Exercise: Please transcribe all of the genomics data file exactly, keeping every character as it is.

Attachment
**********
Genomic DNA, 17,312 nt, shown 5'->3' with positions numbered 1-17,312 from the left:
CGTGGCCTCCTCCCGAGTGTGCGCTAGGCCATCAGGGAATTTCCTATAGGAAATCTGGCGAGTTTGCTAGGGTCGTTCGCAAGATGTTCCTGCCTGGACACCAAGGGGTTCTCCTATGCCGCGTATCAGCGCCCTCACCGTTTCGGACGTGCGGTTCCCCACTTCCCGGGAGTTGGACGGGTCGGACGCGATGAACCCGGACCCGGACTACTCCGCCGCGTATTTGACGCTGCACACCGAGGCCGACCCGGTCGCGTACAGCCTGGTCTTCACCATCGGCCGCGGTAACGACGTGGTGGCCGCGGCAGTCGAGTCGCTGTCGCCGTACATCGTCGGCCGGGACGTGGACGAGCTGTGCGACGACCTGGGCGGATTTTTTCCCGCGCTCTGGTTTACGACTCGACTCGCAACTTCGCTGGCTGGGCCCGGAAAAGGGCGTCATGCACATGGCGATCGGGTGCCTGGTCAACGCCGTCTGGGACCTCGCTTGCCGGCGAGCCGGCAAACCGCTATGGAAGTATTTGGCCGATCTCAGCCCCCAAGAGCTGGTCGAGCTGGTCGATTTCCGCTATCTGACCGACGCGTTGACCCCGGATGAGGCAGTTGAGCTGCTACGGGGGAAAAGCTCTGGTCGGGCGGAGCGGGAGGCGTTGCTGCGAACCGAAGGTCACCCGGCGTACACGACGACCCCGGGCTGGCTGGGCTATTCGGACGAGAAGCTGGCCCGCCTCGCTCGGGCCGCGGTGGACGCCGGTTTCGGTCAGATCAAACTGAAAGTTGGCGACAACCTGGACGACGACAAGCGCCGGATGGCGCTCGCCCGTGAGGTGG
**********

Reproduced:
Genomic DNA, 17,312 nt, shown 5'->3' with positions numbered 1-17,312 from the left:
CGTGGCCTCCTCCCGAGTGTGCGCTAGGCCATCAGGGAATTTCCTATAGGAAATCTGGCGAGTTTGCTAGGGTCGTTCGCAAGATGTTCCTGCCTGGACACCAAGGGGTTCTCCTATGCCGCGTATCAGCGCCCTCACCGTTTCGGACGTGCGGTTCCCCACTTCCCGGGAGTTGGACGGGTCGGACGCGATGAACCCGGACCCGGACTACTCCGCCGCGTATTTGACGCTGCACACCGAGGCCGACCCGGTCGCGTACAGCCTGGTCTTCACCATCGGCCGCGGTAACGACGTGGTGGCCGCGGCAGTCGAGTCGCTGTCGCCGTACATCGTCGGCCGGGACGTGGACGAGCTGTGCGACGACCTGGGCGGATTTTTTCCCGCGCTCTGGTTTACGACTCGACTCGCAACTTCGCTGGCTGGGCCCGGAAAAGGGCGTCATGCACATGGCGATCGGGTGCCTGGTCAACGCCGTCTGGGACCTCGCTTGCCGGCGAGCCGGCAAACCGCTATGGAAGTATTTGGCCGATCTCAGCCCCCAAGAGCTGGTCGAGCTGGTCGATTTCCGCTATCTGACCGACGCGTTGACCCCGGATGAGGCAGTTGAGCTGCTACGGGGGAAAAGCTCTGGTCGGGCGGAGCGGGAGGCGTTGCTGCGAACCGAAGGTCACCCGGCGTACACGACGACCCCGGGCTGGCTGGGCTATTCGGACGAGAAGCTGGCCCGCCTCGCTCGGGCCGCGGTGGACGCCGGTTTCGGTCAGATCAAACTGAAAGTTGGCGACAACCTGGACGACGACAAGCGCCGGATGGCGCTCGCCCGTGAGGTGG